A U.S. military research program that seeks a new way to boost a body’s immunity to viruses could change how governments and militaries prepare for pandemics — and might even arrive soon enough to help with the COVID-19 outbreak.
DARPA’s Pandemic Prevention Platform isn’t looking to create a vaccine, which can take years to produce and weeks to take effect in the body. Rather, the goal is to identify the specific monoclonal antibodies that the body naturally produces when it encounters a virus, and then trick the body into producing the one that guards against a specific illness. That could serve as a temporary, months-long shield that can protect the individual from the pathogen until a vaccine can be brought online.
But these antibodies “take a long time to find and discover. There’s a long pipeline in the biomedical world to identify and test them and really understand these antibodies,” said Dr. Amy Jenkins, who manages the program at DARPA.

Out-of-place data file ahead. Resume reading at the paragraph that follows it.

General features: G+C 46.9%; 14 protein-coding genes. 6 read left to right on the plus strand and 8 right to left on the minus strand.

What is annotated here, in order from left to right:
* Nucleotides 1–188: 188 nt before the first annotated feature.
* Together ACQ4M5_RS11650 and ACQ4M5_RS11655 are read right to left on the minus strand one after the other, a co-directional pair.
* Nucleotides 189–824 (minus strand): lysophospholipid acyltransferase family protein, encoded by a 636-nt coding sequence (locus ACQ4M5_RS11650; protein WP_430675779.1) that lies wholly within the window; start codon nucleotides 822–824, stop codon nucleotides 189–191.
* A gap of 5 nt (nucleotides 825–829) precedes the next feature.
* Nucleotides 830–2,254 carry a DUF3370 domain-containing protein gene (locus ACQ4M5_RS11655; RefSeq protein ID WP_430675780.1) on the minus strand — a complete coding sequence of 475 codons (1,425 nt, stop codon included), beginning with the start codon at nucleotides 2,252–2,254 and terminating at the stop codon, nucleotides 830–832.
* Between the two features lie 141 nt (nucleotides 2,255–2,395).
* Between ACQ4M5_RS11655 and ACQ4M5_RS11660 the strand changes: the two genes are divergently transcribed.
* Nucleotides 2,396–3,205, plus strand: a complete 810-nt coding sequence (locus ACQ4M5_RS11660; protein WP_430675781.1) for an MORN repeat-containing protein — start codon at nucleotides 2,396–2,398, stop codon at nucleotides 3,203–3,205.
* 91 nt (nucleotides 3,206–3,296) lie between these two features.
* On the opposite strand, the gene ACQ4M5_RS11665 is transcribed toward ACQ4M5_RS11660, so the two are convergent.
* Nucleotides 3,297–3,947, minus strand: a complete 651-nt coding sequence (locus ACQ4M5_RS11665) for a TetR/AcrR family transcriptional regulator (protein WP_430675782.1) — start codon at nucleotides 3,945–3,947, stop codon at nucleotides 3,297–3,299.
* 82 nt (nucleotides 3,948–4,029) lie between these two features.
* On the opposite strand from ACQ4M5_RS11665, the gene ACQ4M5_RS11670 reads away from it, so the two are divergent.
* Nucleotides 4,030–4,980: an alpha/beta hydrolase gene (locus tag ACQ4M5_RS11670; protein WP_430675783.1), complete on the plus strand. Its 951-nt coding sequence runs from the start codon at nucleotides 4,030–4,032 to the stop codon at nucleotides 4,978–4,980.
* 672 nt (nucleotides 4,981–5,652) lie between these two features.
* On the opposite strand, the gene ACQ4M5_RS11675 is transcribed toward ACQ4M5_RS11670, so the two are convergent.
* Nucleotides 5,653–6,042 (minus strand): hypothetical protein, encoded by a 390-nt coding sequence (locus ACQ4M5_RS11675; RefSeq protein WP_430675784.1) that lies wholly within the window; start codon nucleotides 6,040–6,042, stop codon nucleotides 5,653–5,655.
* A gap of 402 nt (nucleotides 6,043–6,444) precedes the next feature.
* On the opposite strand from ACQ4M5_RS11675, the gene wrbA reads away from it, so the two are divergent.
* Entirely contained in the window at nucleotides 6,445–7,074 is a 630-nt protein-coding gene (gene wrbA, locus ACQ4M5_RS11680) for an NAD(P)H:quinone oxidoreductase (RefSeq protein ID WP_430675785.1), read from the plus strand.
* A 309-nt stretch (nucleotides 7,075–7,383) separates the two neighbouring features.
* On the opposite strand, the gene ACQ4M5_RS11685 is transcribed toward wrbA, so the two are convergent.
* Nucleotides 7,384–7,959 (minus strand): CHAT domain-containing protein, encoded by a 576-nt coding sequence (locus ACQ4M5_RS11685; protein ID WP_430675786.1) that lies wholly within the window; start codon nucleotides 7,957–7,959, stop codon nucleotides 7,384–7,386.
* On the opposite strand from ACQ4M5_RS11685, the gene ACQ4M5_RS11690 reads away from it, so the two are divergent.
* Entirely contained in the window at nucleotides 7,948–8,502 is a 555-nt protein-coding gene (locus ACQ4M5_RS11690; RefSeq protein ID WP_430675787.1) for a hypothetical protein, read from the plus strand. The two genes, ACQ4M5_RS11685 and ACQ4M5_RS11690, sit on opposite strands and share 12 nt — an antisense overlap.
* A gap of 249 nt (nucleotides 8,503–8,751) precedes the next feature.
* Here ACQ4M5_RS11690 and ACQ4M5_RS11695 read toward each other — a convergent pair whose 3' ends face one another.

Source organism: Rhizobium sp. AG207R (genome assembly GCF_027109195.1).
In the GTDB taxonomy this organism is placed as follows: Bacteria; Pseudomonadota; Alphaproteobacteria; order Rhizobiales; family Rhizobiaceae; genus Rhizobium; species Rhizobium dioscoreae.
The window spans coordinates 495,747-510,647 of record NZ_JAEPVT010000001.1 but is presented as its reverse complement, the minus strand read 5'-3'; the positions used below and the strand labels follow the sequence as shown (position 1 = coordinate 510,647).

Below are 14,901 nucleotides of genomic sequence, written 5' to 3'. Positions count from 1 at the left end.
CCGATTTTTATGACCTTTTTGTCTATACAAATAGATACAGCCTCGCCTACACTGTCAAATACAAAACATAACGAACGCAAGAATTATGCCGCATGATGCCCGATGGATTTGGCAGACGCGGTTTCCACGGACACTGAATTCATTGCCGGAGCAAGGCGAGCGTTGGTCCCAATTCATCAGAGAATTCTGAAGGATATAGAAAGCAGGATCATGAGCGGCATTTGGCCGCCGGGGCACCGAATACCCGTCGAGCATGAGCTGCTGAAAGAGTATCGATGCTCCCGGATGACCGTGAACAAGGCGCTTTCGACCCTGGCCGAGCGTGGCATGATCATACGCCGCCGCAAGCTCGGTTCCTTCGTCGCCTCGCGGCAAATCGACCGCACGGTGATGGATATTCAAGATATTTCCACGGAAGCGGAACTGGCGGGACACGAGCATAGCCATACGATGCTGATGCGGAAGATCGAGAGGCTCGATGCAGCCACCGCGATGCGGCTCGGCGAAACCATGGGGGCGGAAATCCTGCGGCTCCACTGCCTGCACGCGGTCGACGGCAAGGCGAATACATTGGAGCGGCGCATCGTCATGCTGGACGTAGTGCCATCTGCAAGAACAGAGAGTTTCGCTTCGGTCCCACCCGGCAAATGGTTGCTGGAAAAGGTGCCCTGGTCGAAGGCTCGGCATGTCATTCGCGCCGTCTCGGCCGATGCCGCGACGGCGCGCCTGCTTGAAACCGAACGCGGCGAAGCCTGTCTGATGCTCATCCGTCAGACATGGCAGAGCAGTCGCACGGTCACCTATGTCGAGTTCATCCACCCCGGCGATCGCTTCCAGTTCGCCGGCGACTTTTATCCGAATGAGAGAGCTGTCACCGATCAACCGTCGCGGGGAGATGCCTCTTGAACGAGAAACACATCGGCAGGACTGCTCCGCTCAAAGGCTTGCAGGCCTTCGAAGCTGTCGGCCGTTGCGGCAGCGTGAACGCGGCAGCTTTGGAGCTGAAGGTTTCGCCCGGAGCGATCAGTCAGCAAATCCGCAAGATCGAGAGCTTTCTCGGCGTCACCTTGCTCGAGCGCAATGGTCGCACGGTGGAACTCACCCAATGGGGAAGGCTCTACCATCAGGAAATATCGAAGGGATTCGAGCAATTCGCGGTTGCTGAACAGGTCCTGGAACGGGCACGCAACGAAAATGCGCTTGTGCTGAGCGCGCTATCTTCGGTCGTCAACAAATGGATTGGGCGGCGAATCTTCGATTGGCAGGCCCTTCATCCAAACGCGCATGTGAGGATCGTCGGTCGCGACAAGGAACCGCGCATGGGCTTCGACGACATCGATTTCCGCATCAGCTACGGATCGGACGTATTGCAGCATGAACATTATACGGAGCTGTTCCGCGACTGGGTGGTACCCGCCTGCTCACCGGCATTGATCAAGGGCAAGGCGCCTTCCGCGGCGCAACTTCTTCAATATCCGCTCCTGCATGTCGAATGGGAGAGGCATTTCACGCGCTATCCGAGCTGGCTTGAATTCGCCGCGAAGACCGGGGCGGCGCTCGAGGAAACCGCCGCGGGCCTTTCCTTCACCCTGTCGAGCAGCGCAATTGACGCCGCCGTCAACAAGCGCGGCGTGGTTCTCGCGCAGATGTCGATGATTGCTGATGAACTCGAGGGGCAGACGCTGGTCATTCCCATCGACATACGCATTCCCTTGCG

One of the goals of the program is to accelerate the discovery process.
“We have really trimmed that timeline down from what is usually multiyear timeline to just being a several week timeline,” Jenkins said on Monday.
It’s a feat they’ve achieved through investments in microfluidics, the manipulation of liquids at the sub-millimeter range; nanofabrication, the fabrication of objects less than a billionth of a meter in size; and new approaches to gene sequencing.
Jenkins described it this way: “We are able to take a patient that has recovered from this pathogen, for example, and we are able to sequence many of of their B cells. So those cells that make those antibodies that help protect you against those pathogens? We are now able to sequence all of those because of next-generation sequencing approaches.”